Search America's historic newspaper pages from 1789-1922 or use the U.S. Newspaper Directory to find information about American newspapers published between 1690-present. Chronicling America is sponsored jointly by the
National Endowment for the Humanities and the Library of Congress. external link Learn more
Image provided by: University of Illinois at Urbana-Champaign Library, Urbana, IL
Newspaper Page Text
NEW YORK LETTER
New York, Nov. 6. "Certain
ly I got the man's $30,000. He
was trying to swindle me, and I
beat him to it. A partner has a
right to withdraw from the bank
and appropriate all the partner
ship funds. I did it. I was with
in the law. You can't touch me."
"My dear girl, the last time you
'tried to separate an old gentle
raan from his roll, you got into
jail. Nqw just leave this to me,
and we will get $10,000 from Gen
eral Hastings by a perfectly legal
process, without the least danger
of any trouble."
"Certainly he shot the man,
But a man who breaks into a
house at night becomes by his
act a burglar, and the man who
lives in the house has a right to
Lines from about as interesting
a play to Little Old New York as
has come along in a month of
Sundays "Within the Law." A
most ingenious (and melodra
matic) exposition by Bayard
Veiller of how one may be a crook
without being a criminal, if one
has- proper legal advice.
.-Mary Turner, who works in a
department store, is arrested for
stealing goods. She didn't steal
jthem. Another girl did, and hid
them in Mary's locker. But
Mary can't prove that. The crool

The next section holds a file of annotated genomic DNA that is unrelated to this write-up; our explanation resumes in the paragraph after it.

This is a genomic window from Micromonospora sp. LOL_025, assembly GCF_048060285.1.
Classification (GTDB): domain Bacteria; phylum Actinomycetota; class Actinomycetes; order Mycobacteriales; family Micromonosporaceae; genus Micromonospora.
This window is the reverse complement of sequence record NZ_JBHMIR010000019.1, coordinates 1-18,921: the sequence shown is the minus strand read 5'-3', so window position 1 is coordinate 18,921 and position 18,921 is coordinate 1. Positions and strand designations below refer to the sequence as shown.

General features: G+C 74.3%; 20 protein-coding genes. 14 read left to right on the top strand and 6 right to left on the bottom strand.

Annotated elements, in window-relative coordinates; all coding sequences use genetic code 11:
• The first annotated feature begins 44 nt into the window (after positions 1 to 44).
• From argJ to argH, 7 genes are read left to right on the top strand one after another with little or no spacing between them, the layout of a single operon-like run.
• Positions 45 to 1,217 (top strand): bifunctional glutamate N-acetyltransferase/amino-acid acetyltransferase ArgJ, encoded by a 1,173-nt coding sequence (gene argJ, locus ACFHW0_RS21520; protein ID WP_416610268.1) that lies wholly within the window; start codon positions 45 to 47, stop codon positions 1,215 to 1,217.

guy who owns the department
stor'e asks the judge to please
hand her something the rest of
the thieves in his store will no
tice. The judge, being. a friend
of his, does it. He gives Mary
Mary exits out of Act I, telling
the judge she will get square
when -her time is up. In Act II
her timers up. It has been up
for some little time. Mary is an
honest, hard-working crook, with
a good lawyer, and she is living in '
a swell apartment, with a couple
of assistant crooks. They are (
robbing people of huge sums of
money, and doing it just as legal
ly as the Standard Oil Co. or the
The lines of Mary's given
above are a fair line of samples,
but they by no means indicate the '
extent of Mary's activities. She
pulls a very fine siren effect ori
the son of the prosperous gent
who sent her to jail, and marries
said son, without letting him
know that she has done time for
robbing his pa's emporium, When
pa learns about this he is very
cross. " '
Mary makes boobs of the po
lice, puts it all over her pop-in- '
law, and finally surprises herself
by falling in love with her hus- '
But her big hit is swindling 3 .
people legally. People would like '
the show here, even if it wasn't a
good show. But it is.
. "We hav.e been married for
twelve years now," said a devoted '
wife, "and on each anniversary I
have baked you a cake. Do you
remember them, dearest?" "In-'
deed I do," replied the husband.
"They have been the milestones
of my life " t